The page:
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Let me be more precise in what I mean by staging (as opposed to "presentation"). I'm specifically referring to bringing in a professional staging company that will supplement or provide furniture accessories and other items strategically placed in the property in order for it to show better. I am not referring to what I usually do with my listings. That is, to walk the house with the sellers and help them prepare a better presentation which most often involves addition by subtraction, ie moving a number of items to the garage or off site so that the home is less cluttered. Removing clutter is actually one of the easiest and most cost effective ways to enhance your sales price and really costs nothing. But not what I'm referring to here. (For my 7 Home Seller's Tips, follow this link.) My own theory on de-cluttering is this. Because most people are preponderantly "visual" in their orientation and most buyers are looking at many houses on any given day, the more "stuff" you have laying around, the bigger the distraction and the less likely that buyers who view your home will remember its best features. Your clutter becomes clutter in their heads.
Here's a video of a North Redondo Beach townhome I recently listed and sold that was presented well and properly de-cluttered at low or no cost:
So, why would you crack open the checkbook and pay a staging company? First, your property may be vacant and creating a warmer feeling in your home can work wonders. There's many reasons that homes are vacant. You may have already moved to your up leg or relocation. Or the home for sale may have previously been tenant occupied. And some homes just look better with "stuff" in them.
Another reason to pay a professional stager is if your home for sale has a floorplan that leaves potential buyers asking "where do I put my TV?". In other words, not a standard layout or one that is hard to visualize where everything goes. Or is deceptive in the size or use of the space.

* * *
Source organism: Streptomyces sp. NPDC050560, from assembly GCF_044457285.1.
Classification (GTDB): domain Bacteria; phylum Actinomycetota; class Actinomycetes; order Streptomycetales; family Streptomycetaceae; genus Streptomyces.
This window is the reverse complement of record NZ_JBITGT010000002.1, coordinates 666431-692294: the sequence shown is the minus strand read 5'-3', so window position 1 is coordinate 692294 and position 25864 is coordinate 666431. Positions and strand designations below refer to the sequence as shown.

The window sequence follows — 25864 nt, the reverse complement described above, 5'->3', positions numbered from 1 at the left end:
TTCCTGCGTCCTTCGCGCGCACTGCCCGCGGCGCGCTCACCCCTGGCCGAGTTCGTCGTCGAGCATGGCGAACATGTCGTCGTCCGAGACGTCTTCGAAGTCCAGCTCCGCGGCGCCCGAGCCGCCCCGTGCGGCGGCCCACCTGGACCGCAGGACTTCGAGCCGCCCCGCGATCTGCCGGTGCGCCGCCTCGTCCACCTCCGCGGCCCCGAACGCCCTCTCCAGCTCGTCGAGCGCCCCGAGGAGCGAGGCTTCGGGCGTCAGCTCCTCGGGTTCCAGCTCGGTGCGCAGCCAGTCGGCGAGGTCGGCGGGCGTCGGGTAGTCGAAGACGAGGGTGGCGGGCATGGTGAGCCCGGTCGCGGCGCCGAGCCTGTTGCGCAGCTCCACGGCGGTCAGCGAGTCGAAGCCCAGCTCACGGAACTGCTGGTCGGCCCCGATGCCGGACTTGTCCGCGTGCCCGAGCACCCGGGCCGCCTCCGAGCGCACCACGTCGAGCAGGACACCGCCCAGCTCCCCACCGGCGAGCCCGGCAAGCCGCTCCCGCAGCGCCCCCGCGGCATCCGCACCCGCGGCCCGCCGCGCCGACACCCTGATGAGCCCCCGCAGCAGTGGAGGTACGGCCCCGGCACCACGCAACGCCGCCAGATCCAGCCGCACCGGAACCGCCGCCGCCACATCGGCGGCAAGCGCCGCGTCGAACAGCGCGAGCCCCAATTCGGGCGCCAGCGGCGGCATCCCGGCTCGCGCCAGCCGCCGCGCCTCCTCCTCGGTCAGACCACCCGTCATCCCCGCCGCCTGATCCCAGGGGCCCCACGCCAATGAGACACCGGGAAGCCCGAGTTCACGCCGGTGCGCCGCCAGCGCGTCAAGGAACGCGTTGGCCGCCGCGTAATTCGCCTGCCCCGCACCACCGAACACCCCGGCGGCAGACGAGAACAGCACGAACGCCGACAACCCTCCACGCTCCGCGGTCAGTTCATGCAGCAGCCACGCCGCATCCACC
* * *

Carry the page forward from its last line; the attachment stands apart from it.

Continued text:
The last reason might simply be that people don't like your furniture and taste. Ouch. I recently sold a home, I'll keep the address private, that how should I put it - could have been decorated differently. At one point I asked Brokers in the area what they thought about the property and what I should do and the feedback was tell the owner to get his stuff out of there and stage it.
|Neatly Staged - Nice Recessed Lighting|
Which leads me to remodeling and updating your home specifically for sale. This is another area I've changed my opinion on (for the reasons mentioned above) recently as the housing market has changed.
What I'm seeing currently, is that there are some circumstances where doing updates or even remodeling can be beneficial in unlocking the equity you have but won't otherwise see unless you spend a few bucks (assuming you have to budget to do so).
One of the most cost effective projects you can do is to improve the lighting. Many homes in Redondo Beach still have "drop ceilings" in the kitchens with ugly florescent lights. Get rid of it. It is a relatively inexpensive handyman project if you are not handy enough to do it yourself. Probably less than $500. Actually a lot less.
Next up for bang for the buck is removing popcorn ceilings. This is a messy and sometimes hazardous job that may run into the multiple thousands of dollars but will definitely help sell your home. If you remove the popcorn and install recessed lighting, even better. You most likely not only will get the money back but will sell your home quicker and most likely for a higher price as well.
Last up, at least for this blog post, is flooring. This can be a very expensive proposition and there's no guarantee that the floors you put in will even be what the buyers want. I had one sale recently where brand new bamboo floors were pulled out as soon as escrow closed and replaced! But there are some instances where putting in new floors makes sense.
For example, I had a listing recently where there was a leak from the refrigerator creating water damage to the main laminate floor as well as damage to the sub floor. Fortunately the sellers were able to recoup some money from their HO6 insurance and are now most likely putting down new engineered wood floors to replace the laminate.
But even if you don't have insurance money to play with, you might consider this project anyway. You definitely want to go with a good grade of engineered wood. Unless you start looking at exotics, budget about $10 a sq ft installed (and you can do this for less). So, if you have an older home with worn carpet in the living room, spend $5-10K on floors. You'll most likely get it back and then some.
In a future post I'll address kitchens, bathrooms and other projects. Be good.